Plectrum The Cultural Pick Reviews Baltic Fleet Towers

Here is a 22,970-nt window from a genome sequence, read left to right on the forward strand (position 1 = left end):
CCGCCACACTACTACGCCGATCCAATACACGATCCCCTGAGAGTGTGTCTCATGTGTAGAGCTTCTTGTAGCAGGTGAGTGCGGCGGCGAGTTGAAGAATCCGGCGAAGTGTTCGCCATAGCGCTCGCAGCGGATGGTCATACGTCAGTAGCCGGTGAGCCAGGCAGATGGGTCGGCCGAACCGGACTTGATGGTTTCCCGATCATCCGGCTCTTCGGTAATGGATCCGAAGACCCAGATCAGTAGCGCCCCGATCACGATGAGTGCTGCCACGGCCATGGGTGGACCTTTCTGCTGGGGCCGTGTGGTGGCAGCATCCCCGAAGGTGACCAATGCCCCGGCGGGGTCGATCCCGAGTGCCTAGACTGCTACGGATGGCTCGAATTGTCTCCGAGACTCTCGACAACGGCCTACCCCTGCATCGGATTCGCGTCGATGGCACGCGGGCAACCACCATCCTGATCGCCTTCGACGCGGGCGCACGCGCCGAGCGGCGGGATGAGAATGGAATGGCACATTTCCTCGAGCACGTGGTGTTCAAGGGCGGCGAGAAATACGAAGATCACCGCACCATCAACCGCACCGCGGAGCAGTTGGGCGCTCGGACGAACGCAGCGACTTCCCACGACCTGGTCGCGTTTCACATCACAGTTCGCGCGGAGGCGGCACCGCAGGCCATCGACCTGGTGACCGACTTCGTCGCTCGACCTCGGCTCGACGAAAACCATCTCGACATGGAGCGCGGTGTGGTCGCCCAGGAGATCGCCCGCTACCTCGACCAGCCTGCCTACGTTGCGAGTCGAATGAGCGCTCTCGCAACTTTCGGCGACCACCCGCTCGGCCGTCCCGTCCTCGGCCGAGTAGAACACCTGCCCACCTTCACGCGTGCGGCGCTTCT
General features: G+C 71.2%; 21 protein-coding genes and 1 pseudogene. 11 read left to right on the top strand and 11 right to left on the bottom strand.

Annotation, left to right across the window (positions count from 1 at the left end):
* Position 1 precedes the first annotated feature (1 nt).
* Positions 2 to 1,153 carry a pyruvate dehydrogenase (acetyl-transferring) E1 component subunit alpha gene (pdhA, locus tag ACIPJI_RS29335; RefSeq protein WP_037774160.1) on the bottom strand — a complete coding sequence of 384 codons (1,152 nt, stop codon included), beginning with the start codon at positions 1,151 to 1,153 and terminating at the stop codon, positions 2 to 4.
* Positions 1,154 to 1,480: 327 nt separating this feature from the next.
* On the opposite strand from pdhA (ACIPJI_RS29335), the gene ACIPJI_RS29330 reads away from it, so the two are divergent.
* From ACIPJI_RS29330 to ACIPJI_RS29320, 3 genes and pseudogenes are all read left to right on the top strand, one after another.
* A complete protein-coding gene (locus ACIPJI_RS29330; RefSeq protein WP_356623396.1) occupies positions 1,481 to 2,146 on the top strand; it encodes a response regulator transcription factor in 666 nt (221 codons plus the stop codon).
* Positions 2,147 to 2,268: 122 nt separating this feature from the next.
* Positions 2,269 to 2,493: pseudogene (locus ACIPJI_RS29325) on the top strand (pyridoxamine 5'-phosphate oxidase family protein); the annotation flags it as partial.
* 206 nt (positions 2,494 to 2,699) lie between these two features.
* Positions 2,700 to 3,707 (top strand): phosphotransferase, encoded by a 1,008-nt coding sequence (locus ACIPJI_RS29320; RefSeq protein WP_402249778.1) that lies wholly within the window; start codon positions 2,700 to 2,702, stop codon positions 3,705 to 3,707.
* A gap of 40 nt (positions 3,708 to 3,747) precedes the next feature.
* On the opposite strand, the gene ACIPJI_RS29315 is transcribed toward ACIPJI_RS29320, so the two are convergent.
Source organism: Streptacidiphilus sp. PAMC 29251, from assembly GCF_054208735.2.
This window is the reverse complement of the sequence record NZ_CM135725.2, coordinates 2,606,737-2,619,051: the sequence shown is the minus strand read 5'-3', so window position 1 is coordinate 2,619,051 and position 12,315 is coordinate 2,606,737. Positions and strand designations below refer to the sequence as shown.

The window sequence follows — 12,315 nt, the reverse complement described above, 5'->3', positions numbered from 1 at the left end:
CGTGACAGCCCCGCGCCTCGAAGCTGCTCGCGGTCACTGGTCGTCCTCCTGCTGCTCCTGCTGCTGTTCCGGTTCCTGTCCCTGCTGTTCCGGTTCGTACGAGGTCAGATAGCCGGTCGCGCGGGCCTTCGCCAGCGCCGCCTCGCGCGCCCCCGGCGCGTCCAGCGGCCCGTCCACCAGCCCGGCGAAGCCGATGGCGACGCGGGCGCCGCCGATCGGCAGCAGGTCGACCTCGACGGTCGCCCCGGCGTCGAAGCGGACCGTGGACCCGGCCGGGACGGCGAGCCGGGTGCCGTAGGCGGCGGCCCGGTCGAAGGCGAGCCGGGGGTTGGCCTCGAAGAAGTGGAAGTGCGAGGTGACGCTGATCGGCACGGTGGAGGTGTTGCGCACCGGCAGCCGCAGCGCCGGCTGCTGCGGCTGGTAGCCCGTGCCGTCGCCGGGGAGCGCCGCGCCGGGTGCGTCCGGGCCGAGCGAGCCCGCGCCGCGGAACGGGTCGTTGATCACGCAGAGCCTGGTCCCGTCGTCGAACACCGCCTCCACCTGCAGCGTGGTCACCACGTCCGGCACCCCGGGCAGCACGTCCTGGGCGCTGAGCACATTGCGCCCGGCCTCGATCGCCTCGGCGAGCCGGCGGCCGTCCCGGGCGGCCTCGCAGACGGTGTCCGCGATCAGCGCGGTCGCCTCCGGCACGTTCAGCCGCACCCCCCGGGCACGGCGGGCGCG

P-TCP readers of a select vintage may remember the BraveNew Europa vogue favoured by a brace of bands back in theearly 1980s, a virtual Moleskine note book of conotations anddenotations informing a run of sounds and source material fromBowie’s Station to Station, through to Simple Minds, SpandauBallet and Ultravox. A geo-cultural locale bordered byChristopher Isherwood novels, Cold War angst and Krafwerk’sTrans-Europe Express. It’s these same influences that simmerand shimmer throughout Baltic Fleet’s second Blow Up release,Towers. But this isn’t in any way an indulgence in foggy retro-futurism or revisionist history, far from it. Towers takes theghosts and echoes of broken unions, sleet soaked borderpatrols, noir-dark elegance/decadance and projects them intoan else-world of alternative future shocks, Eastern EuropeanMega cities under glass domes, where JG Ballard’s techno-erotisicm meets Kubrick’s sterilized cityscapes to a GiorgioMoroder soundtrack.Although for all that, Towers is played, programmed andproduced, not by a collective of anonymous auto-bots, but anactual human being, Paul Fleming, who has sculpted a portfolioof sleek, glossy soundscapes, sparring synthetic textures andbuffed rumbles, grumbles and growls that glide and collide likegiant icebergs, all the while keeping the heat of a humantouch. Take the Baltics out of the studio and into a liveenvironment (I’ve caught them in action twice) and theyblossom and boom with a thump and substance that lifts gig-goers into state of wild excitement. To paraphrase Bowie’s adcampaign for Heroes, there’s old wave, there’s Neu wave andthere’s Baltic Fleet.